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Manufacturers often get excited about Industry 4.0 and the Industrial Internet of Things, figuring they can save lots of money by investing in the newest automation, controllers and software. Yet they often underestimate the complexity of deploying those products in conjunction with legacy equipment.

Clare Goldsberry

March 8, 2017

4 Min Read
Teaching old equipment new tricks: Overcoming the challenges of retrofitting

Retrofitting is a popular way of upgrading older machinery and equipment to improve productivity and efficiency or to reduce energy consumption at less cost than buying a new piece of machinery. However, there can be a number of unanticipated challenges when attempting to integrate older equipment with new software packages, controllers and other electrical and electronic add-ons.

Steve Mustard, an automation consultant and member of the Automation Federation, will address this issue at Avanced Design & Manufacturing (ADM) Cleveland later this month and provide attendees with some tips for overcoming those challenges.

One of the big problems when talking about industrial automation systems is that it’s difficult to retrofit or replace certain pieces of equipment because a lot of the wiring and connections in the older equipment are not well understood or documented, says Mustard. “People don’t want to disturb something when they are unsure of the consequences of removing and replacing an older piece of equipment with a new one,” he notes.

Unlike replacing an old desktop PC in your office, the factory environment is different. “You don’t just remove the old piece of equipment and replace it with a new one and expect it to be business as usual,” Mustard adds. “It’s more complicated than that. I think people underestimate the complexity of retrofitting, which is at the base of some of the reluctance to retrofit older equipment. If it works, don’t mess with it.”

Mustard comments that the main reason for his presentation at ADM Cleveland is to help attendees understand the pitfalls and complexities of retrofitting. People hear about exciting things such as manufacturing 4.0 and the Industrial Internet of Things, and they get really excited by that, figuring they can save lots of money by investing in the newest automation, controllers and software. Yet they often underestimate the complexity of deploying those products in conjunction with legacy equipment.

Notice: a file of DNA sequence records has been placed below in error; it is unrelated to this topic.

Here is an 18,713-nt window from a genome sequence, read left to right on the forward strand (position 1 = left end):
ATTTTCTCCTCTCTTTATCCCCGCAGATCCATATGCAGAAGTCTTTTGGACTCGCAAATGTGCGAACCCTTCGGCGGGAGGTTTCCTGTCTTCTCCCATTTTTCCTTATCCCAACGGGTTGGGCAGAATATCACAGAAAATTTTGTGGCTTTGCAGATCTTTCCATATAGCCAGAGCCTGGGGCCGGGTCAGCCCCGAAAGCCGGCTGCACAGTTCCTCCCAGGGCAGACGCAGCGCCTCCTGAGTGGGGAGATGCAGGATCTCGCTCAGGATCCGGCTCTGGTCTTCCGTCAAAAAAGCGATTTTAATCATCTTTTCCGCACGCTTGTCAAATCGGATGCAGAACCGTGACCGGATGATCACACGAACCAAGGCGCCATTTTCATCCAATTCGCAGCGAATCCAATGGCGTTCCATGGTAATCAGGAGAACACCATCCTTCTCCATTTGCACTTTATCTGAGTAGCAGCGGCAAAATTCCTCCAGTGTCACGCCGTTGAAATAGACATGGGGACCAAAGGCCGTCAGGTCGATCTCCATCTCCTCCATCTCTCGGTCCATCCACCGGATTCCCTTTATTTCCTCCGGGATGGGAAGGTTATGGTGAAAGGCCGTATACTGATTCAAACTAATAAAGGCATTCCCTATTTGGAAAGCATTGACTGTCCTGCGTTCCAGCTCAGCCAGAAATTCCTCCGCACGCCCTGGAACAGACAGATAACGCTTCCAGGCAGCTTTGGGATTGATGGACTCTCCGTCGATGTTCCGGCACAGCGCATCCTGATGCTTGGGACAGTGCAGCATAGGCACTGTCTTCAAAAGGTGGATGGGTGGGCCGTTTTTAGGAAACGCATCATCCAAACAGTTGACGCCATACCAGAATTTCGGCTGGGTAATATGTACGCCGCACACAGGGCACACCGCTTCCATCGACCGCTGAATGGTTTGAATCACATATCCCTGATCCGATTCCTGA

UBM America’s newest design and manufacturing trade show and conference debuts in Cleveland, OH, on March 29 and 30, 2017. On one show floor, Advanced Design & Manufacturing (ADM) Cleveland showcases five zones—packaging, automation and robotics, design and manufacturing, plastics and medical manufacturing. Numerous free conference sessions are targeted to the medical manufacturing, automotive and other key industry sectors. Go to the ADM Cleveland website to learn more and to register to attend.

Another problem in the industrial setting is that because retrofitting is complex, it may take several days to do the retrofit and get the equipment up and running smoothly again. “When you’re talking about a 24/7 manufacturing environment, you can’t take the equipment out of service for very long, which means you have to be careful how you change things out,” says Mustard.

Integration of new equipment or software with older machinery is another problem. Marrying the old with the new and getting them to talk to each other can be an arduous process. That means the reality of such a project is often different from the initial idea of doing the retrofit. “Often times, organizations I work with don’t do any pre-evaluating to try and find out how the retrofit will work in the real world and only find out what kinds of problems they’ll run into when they start it up,” Mustard says.

One other big aspect to retrofitting is cyber-security. Often the existing equipment isn’t very secure because it was built before people worried about such things, or the legacy equipment operates strictly in the factory and has no connection to the outside world. But much of retrofitting involves connecting software to vendors who supply various materials and components that are external to a company’s physical facilities. “Because of that you’re exposing a system that isn’t very secure to new connections with the outside world, which could present security problems,” says Mustard. “A lot of the 4.0 and IoT products are not designed with security in mind either, and while they may be new, the vendors are not necessarily embedding security into them as well as they could. So you install it to make life easier, streamline your operations, but now you have big holes in the operations you didn’t have before. That can create problems.”

When deciding whether to retrofit new products onto older equipment in the manufacturing environment, the decision should be made based on the requirements needed and what the company is looking to achieve. “Then factor in all the costs involved to know whether it’s a good return on investment or not,” adds Mustard.

ADM Cleveland attendees can see Mustard’s presentation at 3:30 PM on March 29. The event runs March 29 and 30 at the Huntington Convention Center of Cleveland. All sessions are free to show attendees.

About the Author(s)

Clare Goldsberry

Until she retired in September 2021, Clare Goldsberry reported on the plastics industry for more than 30 years. In addition to the 10,000+ articles she has written, by her own estimation, she is the author of several books, including The Business of Injection Molding: How to succeed as a custom molder and Purchasing Injection Molds: A buyers guide. Goldsberry is a member of the Plastics Pioneers Association. She reflected on her long career in "Time to Say Good-Bye."

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